Apathy Jack writes:From Hell by Alan Moore and Eddie Campbell
You may remember the movie version of this Jack the Ripper tale, where Johnny Depp played psychic detective Abberline in a racing whodunit, leading to the big revelation at the end.
Well, the prologue for the graphic novel establishes firmly that all psychics are hoaxers, and by chapter three (of sixteen) we are told who the Ripper is, and we spend much of the rest of the story following him as he dispenses his murderous task.
Paraphrasing a comment Moore once made concerning this movie, he said he was pleased: thousands of movies are made every year that aren’t based on his work, and he never sees a cent, however; the producers of the Depp film made a movie that wasn’t based on his work, but wrote him a huge check...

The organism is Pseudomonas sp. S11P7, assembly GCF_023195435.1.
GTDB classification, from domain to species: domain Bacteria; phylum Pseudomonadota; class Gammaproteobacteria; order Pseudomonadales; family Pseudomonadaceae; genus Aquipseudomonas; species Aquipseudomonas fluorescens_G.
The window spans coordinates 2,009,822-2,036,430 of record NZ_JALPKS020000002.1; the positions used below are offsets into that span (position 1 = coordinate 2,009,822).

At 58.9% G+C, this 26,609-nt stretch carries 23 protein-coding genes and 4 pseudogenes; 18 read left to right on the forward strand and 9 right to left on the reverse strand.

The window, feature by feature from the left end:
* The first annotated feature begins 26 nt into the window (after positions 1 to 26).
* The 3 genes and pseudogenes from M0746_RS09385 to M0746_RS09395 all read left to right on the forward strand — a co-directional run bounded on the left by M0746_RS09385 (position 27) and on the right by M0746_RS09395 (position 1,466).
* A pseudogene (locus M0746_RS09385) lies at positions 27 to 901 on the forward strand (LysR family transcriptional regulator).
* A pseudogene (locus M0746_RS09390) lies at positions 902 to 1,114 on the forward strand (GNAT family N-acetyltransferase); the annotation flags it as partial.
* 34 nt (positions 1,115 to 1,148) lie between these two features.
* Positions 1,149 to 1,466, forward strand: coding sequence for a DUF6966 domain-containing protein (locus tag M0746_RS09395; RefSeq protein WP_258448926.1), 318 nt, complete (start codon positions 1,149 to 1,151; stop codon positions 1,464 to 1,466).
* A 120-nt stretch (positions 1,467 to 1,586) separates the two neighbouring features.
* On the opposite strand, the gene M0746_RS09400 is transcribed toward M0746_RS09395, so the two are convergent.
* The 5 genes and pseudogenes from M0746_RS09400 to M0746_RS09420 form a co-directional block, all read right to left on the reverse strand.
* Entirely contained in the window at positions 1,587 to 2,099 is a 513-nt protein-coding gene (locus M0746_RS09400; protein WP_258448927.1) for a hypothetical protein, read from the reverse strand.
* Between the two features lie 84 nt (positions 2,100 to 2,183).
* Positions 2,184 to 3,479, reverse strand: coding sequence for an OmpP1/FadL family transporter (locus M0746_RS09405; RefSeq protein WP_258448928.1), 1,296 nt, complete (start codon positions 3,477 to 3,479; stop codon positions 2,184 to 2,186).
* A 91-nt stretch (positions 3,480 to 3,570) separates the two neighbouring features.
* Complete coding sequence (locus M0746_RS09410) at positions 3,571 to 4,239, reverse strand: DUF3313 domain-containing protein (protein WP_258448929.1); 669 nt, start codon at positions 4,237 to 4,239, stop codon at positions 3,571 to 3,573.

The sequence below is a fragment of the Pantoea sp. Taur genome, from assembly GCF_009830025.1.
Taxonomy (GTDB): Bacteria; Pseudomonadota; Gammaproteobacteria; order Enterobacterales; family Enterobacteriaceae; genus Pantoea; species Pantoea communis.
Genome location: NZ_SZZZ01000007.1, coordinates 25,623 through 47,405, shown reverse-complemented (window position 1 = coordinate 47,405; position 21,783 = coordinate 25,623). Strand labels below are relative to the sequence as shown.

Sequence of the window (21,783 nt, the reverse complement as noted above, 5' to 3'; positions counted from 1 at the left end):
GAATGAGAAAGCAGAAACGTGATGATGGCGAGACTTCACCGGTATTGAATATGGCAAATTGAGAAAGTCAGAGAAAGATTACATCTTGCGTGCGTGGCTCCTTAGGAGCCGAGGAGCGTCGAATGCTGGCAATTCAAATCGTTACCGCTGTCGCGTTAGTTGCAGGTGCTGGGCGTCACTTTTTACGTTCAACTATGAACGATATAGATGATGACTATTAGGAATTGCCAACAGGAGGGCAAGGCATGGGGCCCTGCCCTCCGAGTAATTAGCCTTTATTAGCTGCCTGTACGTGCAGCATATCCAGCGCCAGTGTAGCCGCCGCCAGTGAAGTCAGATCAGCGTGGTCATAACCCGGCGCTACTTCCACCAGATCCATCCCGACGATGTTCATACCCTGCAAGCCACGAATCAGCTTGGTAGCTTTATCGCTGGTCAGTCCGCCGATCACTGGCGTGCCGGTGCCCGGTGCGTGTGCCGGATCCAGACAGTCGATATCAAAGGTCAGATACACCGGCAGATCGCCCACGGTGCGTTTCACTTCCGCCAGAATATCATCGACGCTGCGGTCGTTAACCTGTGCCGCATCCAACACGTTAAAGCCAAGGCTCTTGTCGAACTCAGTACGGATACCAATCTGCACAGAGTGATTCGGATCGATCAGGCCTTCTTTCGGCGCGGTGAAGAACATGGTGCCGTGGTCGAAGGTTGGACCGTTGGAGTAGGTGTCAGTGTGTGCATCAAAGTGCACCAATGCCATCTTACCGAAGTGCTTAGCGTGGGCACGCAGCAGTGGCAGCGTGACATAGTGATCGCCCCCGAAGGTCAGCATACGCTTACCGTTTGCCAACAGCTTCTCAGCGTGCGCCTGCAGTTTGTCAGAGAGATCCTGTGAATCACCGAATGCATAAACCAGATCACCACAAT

Warren Ellis once said this of From Hell (wherein; for all you fans of modern sci-fi, he references the old Battlestar Galactica):
When you talk about movies, there’s always that which bookstores live by; the book is almost always better than the movie. You could have no better case in point than FROM HELL, Alan Moore’s best graphic novel to date, brilliantly illustrated by Eddie Campbell. It’s hard to describe just how much better the book is. It’s like, “If the movie was an episode of ‘Battlestar Galactica’ with a guest appearance by the Smurfs and everyone spoke Dutch, the graphic novel is ‘Citizen Kane’ with added sex scenes and music by your favourite ten bands and everyone in the world you ever hated dies at the end.” That’s how much better it is.
This six-hundred-odd page beast of a thing is exhaustively researched – there is a forty-two page appendix explaining story and art references - and it weaves together Masonic conspiracy theories, British history, and compelling pieces of Ripper-lore to build a complex and remarkably compelling read.